Birds in Spring

More than 100 kinds of birds visit Douglass Park each spring. Most migrate through the park, stopping for a day or so to fuel up on fish, bugs, worms, or seeds, before continuing northwards. For some birds, Douglass Park is a summer home; their breeding season begins in late spring.

When the ice has melted, and March winds blow from the south, ducks and other waterfowl head north. Sometimes they stop on the Douglass Park lagoons for a day or a week before continuing their journeys.

Many birds that swim in Douglass Park’s lagoons are not ducks. Coots, for instance, are more closely related to chickens than ducks or geese. Grebes and cormorants are also not related closely to ducks or geese.

Back on land, blackbirds, like grackles and cowbirds, arrive at the park in March or even February. At least a few crows hang out in Douglass Park all winter long, but we sometimes see large flocks of the crows — “murders,” if you will — during early spring.

As the water warms in spring, Black-crowned Night-Herons and other wading birds can be seen hunting fish along the edges of the lagoons. Ring-billed Gulls are uncommon in the park during winter, but sometimes hundreds gather on the soccer fields or edges of the lagoon in spring. Shorebirds, like Killdeer and Wilson’s Snipe seem to prefer a muddy soccer field or puddles in the lawn to the vegetated margins of the lagoons.

More than a half dozen kinds of native sparrows stop in Douglass Park to search for food and, perhaps, take a bath in a puddle. Many Song Sparrows pass through the park each spring. A few find enough of what they like a spend the summer, nesting in the sanctuary meadows.

With so many spring birds in the park, identifying them all can be a challenge. Some birds have streaked breasts, like sparrows or thrushes, but are completely different sorts of birds. Female Red-winged Blackbirds and Eastern Meadowlarks may look like oversized sparrows, but they are really types of blackbirds. Brown Thrashers are related to mockingbirds and catbirds, not thrushes. And Northern Waterthrushes have both streaky breasts and a name to remind you of thrushes, but they are really a type of warbler.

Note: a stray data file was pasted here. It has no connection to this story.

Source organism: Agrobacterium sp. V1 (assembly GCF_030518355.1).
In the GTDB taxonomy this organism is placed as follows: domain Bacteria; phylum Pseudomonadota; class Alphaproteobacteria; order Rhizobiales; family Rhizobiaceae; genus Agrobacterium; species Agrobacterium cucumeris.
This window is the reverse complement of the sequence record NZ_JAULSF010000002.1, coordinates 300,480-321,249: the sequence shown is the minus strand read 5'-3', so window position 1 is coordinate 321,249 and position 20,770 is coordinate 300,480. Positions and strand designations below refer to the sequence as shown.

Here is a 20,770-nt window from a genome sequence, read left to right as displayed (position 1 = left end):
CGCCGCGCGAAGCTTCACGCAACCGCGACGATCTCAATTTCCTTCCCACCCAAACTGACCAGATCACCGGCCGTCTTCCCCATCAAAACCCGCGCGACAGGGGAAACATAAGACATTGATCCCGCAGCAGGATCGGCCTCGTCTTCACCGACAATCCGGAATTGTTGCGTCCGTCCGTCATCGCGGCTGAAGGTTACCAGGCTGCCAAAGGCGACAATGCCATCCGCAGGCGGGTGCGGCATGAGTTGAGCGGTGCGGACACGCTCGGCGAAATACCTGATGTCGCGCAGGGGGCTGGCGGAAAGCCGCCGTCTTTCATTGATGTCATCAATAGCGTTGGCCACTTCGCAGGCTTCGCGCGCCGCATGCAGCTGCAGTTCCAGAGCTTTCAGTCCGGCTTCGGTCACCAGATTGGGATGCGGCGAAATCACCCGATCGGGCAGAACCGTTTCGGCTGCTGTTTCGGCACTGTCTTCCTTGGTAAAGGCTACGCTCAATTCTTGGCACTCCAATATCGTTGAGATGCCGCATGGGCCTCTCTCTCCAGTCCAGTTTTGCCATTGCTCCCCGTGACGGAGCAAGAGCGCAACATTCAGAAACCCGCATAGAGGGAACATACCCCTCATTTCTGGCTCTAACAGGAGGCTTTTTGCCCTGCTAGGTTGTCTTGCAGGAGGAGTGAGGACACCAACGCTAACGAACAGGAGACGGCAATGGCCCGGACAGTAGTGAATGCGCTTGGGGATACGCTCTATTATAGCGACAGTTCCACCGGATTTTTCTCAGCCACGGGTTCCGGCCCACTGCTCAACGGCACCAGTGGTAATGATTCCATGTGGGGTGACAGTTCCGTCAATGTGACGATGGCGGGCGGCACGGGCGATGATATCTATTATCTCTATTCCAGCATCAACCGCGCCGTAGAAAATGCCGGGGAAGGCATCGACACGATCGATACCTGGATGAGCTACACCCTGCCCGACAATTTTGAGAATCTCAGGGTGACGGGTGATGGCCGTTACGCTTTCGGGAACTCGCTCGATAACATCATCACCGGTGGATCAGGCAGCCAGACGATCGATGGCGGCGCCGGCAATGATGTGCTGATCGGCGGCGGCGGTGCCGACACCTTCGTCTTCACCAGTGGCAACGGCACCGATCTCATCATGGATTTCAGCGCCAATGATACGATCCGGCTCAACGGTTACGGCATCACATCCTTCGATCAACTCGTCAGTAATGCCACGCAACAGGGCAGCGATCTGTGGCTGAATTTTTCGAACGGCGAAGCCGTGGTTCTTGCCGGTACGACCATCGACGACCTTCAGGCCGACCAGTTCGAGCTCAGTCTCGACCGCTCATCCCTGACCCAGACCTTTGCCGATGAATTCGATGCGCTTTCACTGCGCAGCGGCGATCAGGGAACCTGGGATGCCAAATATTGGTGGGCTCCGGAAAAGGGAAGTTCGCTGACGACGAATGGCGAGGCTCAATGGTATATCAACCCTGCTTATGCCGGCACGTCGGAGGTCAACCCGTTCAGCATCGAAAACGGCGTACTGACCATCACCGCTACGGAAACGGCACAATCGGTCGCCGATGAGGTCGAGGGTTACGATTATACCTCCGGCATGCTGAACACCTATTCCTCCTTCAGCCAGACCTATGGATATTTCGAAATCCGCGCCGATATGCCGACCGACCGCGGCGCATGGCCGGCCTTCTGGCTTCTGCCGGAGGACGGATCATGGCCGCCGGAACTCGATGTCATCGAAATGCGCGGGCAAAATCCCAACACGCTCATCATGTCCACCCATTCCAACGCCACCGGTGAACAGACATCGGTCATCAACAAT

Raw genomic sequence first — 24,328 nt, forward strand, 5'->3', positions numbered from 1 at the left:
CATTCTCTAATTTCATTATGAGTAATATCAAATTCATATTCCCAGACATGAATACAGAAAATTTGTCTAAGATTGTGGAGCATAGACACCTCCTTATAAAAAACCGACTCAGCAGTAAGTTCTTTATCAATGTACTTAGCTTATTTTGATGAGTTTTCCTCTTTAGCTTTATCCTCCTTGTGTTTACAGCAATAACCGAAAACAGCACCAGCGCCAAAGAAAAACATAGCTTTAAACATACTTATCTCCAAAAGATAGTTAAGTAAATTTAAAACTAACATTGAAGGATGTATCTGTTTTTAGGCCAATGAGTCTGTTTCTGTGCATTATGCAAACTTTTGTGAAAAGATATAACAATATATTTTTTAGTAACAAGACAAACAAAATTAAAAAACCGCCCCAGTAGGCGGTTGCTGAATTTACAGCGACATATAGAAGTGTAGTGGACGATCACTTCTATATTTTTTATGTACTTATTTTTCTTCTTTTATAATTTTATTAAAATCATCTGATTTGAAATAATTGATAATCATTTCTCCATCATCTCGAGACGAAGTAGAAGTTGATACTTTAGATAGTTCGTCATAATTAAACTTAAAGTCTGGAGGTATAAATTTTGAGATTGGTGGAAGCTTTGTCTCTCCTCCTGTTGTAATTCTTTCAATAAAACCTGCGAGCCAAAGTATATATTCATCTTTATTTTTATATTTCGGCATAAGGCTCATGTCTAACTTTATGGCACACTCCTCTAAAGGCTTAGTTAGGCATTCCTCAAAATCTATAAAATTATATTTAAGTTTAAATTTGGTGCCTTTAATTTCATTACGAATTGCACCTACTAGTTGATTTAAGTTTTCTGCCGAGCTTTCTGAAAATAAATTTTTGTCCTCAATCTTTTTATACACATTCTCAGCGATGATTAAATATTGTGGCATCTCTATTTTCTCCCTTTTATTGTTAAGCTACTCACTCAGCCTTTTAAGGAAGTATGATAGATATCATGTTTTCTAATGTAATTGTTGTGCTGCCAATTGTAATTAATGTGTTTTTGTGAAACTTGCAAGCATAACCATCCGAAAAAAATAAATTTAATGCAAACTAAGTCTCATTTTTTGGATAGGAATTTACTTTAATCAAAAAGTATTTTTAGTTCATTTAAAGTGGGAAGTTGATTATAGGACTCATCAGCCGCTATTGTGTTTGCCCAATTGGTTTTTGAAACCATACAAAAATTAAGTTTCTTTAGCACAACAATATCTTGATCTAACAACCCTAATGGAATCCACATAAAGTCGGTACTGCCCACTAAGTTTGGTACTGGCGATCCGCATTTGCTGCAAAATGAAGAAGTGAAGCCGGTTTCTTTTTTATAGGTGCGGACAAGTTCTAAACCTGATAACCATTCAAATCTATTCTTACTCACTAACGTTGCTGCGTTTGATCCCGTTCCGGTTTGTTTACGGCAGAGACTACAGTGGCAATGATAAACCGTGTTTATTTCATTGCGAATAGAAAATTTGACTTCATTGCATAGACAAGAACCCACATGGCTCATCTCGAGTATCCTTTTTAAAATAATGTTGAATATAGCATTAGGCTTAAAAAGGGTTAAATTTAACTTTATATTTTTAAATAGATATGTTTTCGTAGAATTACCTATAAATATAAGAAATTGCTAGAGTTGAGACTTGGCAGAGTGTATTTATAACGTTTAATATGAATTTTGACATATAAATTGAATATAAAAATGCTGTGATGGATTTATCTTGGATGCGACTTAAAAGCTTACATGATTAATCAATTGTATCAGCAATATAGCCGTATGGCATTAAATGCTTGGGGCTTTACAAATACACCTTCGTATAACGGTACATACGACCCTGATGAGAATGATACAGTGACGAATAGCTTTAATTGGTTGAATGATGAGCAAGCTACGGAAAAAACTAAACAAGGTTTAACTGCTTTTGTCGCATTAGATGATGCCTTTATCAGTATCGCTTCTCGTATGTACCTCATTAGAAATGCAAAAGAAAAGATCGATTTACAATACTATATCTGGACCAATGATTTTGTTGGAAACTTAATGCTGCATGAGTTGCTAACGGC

At least three kinds of woodpeckers may spend the winter in Douglass Park, and two more pass through during spring migration. Northern Flickers are often seen eating ants on the newly greened lawns. Yellow-bellied Sapsuckers really do lap up sap from the holes they drill in trees.

Many warblers spend the winter in Central and South America, then stop by Douglass Park to eat bugs before continuing further north. Yellow-rumped and Palm Warblers arrive before the trees are full of leaves and spend more time on the ground. They are easier to see than the warblers that come later and feed high in leafed-out trees.

Besides warblers, there are many other small birds in the leafing out trees. If you go birding in Douglass Park this spring, be sure to look for kinglets, vireos, gnatcatchers, and waxwings.

Swallows and flycatchers fly in the open, catching insects on the wing. Several kinds of swallows pass through Douglass Park each spring, but Barn Swallows stay to nest and raise their young. Some years three kinds of flycatchers stay the summer. Eastern Kingbirds are the largest summer flycatcher in the park, and they nest here every year. Eastern Phoebes and Willow Flycatchers nest here some summers, but not others.

More than 40 kinds of birds can be seen at Douglass Park during the summer. Many of them nest and raise their young in the park. To see photos of some of them, go to